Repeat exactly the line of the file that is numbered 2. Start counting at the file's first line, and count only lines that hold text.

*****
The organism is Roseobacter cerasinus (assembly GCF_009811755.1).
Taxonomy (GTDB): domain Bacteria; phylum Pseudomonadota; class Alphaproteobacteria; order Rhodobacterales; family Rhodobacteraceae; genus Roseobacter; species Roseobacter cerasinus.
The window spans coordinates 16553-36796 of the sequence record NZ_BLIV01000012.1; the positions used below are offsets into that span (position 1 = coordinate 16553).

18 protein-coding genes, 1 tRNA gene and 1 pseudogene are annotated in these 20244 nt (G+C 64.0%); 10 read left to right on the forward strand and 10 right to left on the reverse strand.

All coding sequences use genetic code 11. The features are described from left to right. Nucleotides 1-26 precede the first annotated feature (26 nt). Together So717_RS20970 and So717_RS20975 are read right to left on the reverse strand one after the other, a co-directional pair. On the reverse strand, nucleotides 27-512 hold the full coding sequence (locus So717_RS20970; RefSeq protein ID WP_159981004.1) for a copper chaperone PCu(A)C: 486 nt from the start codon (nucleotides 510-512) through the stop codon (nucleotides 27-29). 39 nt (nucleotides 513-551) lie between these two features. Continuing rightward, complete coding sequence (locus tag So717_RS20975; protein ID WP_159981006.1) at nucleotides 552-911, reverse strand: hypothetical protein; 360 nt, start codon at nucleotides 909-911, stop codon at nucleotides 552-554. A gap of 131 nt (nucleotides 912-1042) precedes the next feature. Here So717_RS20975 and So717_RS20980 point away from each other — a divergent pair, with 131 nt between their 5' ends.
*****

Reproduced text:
Taxonomy (GTDB): domain Bacteria; phylum Pseudomonadota; class Alphaproteobacteria; order Rhodobacterales; family Rhodobacteraceae; genus Roseobacter; species Roseobacter cerasinus.